Friday, May 13, 2016

A Fallacious Tear-Jerking Scenario (2)

From the Errancy Discussion list, 9-11-97:

Yes, Matt. What one *can* do and what one *does* do are two different things. That is why I find the xtian god so damned abhorent. He could prevent innocent children from suffering, but he chooses not to. He could have made himself known to everyone, and thus have saved countless millions from the neverending torment *he* chooses to impose upon those he is supposed to love, yet he prefers to torture his creation. He made his  own son suffer for the sins of others even though he is perfectly capable of forgiving sins without human sacrifice. The only reasonable conclusion to draw is that the xtian god is a sadistic bastard who gets his jollies from human suffering. If a human stands idly by while others suffer or causes others to suffer, as the xtian god does, we call him a heartless, inhuman monster. Perhaps we should just call him God.

What would you do if your son/daughter was being raped by a group of men. Intervene or stand back and watch?

I'd intervene, but let me head Matt off at the pass to show him that what he probably has in mind is going to work against him.  He probably intends to say that God didn't intervene when his "son" was being killed by a mob, and so that shows how much he loved humankind. If that is what he has in mind, let him take note that he has just proven our point. The anthropomorphic imagery of a "heavenly Father" grieving over the suffering and death of his son is shown to be nonsense, because any ananthropomorphic father who had the power to do so would prevent a mob from killing his son. Since the "heavenly Father" didn't do this, he is undeniably unlike earthly fathers. Therefore, it is fallacious to reason that the "heavenly Father" suffered grief as an earthly father would have done in the same circumstances.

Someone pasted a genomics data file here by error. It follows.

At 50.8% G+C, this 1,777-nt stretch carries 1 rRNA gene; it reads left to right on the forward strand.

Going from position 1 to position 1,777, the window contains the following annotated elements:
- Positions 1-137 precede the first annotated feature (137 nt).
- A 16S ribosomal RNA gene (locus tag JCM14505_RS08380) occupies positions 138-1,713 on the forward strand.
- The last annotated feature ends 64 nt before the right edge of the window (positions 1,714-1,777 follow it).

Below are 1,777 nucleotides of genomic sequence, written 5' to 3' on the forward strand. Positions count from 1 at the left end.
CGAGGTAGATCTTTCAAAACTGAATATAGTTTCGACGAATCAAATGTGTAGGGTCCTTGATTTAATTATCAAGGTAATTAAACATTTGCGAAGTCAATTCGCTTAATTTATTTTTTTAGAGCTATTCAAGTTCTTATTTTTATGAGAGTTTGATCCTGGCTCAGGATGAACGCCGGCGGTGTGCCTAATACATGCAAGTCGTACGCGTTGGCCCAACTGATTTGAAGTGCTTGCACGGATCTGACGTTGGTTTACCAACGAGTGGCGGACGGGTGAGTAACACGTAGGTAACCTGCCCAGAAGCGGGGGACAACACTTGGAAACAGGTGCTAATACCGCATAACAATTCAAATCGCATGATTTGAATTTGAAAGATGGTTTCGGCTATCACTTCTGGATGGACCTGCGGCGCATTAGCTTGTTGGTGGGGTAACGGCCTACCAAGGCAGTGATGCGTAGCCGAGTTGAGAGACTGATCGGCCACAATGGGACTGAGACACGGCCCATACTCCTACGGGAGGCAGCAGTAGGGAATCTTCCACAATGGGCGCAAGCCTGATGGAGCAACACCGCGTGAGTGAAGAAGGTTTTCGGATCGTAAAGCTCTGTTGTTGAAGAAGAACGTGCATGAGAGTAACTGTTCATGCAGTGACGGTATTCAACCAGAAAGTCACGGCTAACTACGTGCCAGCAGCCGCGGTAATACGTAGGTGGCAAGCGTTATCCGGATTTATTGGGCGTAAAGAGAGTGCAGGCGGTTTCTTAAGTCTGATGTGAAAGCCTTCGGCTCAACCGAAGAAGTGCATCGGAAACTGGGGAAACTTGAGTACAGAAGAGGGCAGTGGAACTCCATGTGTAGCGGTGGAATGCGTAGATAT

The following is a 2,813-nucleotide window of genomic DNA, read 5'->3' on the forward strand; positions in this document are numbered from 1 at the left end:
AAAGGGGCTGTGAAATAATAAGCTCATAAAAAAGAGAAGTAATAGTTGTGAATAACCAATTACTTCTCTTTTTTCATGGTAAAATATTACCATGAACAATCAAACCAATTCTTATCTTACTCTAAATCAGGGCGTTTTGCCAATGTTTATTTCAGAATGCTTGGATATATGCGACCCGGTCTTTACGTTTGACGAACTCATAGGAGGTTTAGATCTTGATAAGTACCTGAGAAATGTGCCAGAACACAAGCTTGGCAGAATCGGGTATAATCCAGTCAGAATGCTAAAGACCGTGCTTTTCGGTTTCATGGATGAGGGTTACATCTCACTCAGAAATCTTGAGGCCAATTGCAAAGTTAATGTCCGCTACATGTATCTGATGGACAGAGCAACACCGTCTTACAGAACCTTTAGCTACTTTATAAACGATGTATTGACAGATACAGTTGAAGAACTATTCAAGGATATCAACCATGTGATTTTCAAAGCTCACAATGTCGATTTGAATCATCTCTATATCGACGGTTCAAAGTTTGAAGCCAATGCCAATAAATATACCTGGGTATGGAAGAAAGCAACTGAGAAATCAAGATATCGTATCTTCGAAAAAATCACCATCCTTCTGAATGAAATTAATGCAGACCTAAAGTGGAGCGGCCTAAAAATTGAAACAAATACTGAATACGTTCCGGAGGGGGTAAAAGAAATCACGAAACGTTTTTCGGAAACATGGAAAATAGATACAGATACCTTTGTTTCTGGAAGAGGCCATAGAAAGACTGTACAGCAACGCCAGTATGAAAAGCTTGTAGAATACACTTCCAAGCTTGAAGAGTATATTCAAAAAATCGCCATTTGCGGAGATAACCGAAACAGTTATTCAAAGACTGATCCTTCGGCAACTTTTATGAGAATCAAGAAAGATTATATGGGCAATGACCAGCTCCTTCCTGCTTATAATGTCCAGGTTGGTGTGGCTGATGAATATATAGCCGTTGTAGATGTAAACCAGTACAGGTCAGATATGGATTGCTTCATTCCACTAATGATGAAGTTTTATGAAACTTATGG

Farrell Till

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